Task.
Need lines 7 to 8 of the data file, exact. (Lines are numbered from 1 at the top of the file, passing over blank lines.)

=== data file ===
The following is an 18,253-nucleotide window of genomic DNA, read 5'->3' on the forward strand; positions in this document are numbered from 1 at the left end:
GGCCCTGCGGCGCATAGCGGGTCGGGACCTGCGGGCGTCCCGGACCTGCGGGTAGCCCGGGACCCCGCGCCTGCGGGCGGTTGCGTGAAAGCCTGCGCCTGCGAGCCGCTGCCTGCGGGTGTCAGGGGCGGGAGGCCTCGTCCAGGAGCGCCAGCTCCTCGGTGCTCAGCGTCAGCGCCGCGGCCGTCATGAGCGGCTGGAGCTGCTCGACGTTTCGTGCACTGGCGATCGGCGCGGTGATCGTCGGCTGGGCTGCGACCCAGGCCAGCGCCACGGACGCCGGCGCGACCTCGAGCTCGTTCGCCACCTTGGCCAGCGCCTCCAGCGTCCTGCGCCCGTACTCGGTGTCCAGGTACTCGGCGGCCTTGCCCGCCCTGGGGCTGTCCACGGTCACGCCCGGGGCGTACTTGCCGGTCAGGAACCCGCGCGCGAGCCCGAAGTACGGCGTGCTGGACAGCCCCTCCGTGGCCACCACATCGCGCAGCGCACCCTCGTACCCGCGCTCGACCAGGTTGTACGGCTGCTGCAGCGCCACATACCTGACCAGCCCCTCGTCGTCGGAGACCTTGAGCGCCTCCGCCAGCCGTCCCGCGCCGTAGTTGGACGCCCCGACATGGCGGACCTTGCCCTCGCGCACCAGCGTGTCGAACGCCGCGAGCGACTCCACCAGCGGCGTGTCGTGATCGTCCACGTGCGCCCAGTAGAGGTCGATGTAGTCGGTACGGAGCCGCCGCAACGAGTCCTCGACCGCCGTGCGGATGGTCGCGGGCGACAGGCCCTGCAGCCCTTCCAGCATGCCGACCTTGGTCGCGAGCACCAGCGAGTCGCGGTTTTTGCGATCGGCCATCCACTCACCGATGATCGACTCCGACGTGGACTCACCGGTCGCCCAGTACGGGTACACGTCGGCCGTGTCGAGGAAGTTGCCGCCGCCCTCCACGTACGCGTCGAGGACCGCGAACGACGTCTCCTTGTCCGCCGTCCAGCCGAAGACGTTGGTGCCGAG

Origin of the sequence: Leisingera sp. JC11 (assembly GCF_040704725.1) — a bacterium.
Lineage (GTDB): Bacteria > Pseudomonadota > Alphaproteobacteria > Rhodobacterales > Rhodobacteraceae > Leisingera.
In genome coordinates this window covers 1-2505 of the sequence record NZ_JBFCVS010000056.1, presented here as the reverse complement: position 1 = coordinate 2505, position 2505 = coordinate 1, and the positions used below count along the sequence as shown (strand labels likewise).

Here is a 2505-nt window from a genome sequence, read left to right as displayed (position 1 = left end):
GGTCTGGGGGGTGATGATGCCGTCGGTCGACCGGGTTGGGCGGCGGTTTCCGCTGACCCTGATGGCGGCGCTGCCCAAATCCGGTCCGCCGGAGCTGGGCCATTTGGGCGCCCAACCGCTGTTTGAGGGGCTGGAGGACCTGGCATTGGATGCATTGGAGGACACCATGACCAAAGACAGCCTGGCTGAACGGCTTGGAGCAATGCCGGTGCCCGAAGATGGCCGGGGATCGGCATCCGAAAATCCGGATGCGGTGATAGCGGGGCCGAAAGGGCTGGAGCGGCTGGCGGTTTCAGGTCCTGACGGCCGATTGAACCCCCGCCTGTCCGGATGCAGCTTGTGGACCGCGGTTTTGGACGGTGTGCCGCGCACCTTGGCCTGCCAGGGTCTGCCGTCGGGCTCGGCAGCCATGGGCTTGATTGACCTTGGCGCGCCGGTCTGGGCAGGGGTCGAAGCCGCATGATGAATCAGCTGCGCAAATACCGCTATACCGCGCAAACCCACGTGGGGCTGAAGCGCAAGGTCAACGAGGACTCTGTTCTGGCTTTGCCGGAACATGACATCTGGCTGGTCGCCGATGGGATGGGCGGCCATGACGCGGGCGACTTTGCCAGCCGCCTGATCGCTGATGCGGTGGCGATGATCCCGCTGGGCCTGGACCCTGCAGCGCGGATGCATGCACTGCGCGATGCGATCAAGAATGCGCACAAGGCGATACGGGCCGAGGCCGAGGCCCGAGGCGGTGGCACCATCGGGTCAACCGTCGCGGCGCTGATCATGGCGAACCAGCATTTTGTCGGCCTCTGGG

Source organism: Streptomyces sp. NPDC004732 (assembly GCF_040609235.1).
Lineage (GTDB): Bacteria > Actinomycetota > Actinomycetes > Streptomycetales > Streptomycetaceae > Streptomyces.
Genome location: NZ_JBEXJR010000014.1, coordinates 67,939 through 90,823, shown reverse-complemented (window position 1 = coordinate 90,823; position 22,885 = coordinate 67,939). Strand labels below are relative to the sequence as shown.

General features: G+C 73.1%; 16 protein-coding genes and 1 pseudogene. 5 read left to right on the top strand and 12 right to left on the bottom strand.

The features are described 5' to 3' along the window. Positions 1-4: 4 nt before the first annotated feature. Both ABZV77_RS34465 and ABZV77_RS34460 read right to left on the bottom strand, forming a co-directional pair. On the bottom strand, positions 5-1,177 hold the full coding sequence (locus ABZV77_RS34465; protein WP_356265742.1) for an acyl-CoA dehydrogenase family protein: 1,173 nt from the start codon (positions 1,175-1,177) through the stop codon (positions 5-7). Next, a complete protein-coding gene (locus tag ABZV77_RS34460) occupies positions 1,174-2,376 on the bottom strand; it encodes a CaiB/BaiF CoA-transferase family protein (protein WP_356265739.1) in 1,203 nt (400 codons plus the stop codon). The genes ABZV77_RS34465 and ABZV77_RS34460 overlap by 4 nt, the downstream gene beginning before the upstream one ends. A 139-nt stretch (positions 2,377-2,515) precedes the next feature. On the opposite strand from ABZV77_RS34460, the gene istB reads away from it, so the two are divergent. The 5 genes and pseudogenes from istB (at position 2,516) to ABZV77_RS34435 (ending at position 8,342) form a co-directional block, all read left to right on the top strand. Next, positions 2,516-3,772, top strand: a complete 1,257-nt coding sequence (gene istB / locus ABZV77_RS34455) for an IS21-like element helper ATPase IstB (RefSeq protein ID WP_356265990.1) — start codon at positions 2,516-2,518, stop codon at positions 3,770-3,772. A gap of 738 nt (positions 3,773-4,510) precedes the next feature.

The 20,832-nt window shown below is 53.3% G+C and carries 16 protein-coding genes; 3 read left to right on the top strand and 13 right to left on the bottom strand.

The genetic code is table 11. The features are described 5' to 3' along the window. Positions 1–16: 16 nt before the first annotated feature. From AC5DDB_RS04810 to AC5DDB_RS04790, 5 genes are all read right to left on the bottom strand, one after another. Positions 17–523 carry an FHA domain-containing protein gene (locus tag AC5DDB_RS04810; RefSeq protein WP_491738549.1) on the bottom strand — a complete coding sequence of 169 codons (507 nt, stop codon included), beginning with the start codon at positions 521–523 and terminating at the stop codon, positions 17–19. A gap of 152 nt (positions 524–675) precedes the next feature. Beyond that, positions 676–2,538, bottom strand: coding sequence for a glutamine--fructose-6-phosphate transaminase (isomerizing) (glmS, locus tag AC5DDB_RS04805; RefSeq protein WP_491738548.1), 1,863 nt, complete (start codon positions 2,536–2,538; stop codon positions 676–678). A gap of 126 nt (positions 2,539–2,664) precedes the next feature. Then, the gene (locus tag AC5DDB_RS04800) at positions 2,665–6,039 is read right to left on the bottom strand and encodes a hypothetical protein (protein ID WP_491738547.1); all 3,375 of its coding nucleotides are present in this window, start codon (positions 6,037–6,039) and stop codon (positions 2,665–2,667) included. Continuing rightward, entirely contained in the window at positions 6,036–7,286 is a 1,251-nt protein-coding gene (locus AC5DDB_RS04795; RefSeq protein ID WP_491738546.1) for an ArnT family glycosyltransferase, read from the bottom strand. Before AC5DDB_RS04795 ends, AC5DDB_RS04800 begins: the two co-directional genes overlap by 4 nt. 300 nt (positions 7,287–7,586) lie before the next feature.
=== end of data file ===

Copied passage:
GGTCTGGGGGGTGATGATGCCGTCGGTCGACCGGGTTGGGCGGCGGTTTCCGCTGACCCTGATGGCGGCGCTGCCCAAATCCGGTCCGCCGGAGCTGGGCCATTTGGGCGCCCAACCGCTGTTTGAGGGGCTGGAGGACCTGGCATTGGATGCATTGGAGGACACCATGACCAAAGACAGCCTGGCTGAACGGCTTGGAGCAATGCCGGTGCCCGAAGATGGCCGGGGATCGGCATCCGAAAATCCGGATGCGGTGATAGCGGGGCCGAAAGGGCTGGAGCGGCTGGCGGTTTCAGGTCCTGACGGCCGATTGAACCCCCGCCTGTCCGGATGCAGCTTGTGGACCGCGGTTTTGGACGGTGTGCCGCGCACCTTGGCCTGCCAGGGTCTGCCGTCGGGCTCGGCAGCCATGGGCTTGATTGACCTTGGCGCGCCGGTCTGGGCAGGGGTCGAAGCCGCATGATGAATCAGCTGCGCAAATACCGCTATACCGCGCAAACCCACGTGGGGCTGAAGCGCAAGGTCAACGAGGACTCTGTTCTGGCTTTGCCGGAACATGACATCTGGCTGGTCGCCGATGGGATGGGCGGCCATGACGCGGGCGACTTTGCCAGCCGCCTGATCGCTGATGCGGTGGCGATGATCCCGCTGGGCCTGGACCCTGCAGCGCGGATGCATGCACTGCGCGATGCGATCAAGAATGCGCACAAGGCGATACGGGCCGAGGCCGAGGCCCGAGGCGGTGGCACCATCGGGTCAACCGTCGCGGCGCTGATCATGGCGAACCAGCATTTTGTCGGCCTCTGGG

Source organism: Streptomyces sp. NPDC004732 (assembly GCF_040609235.1).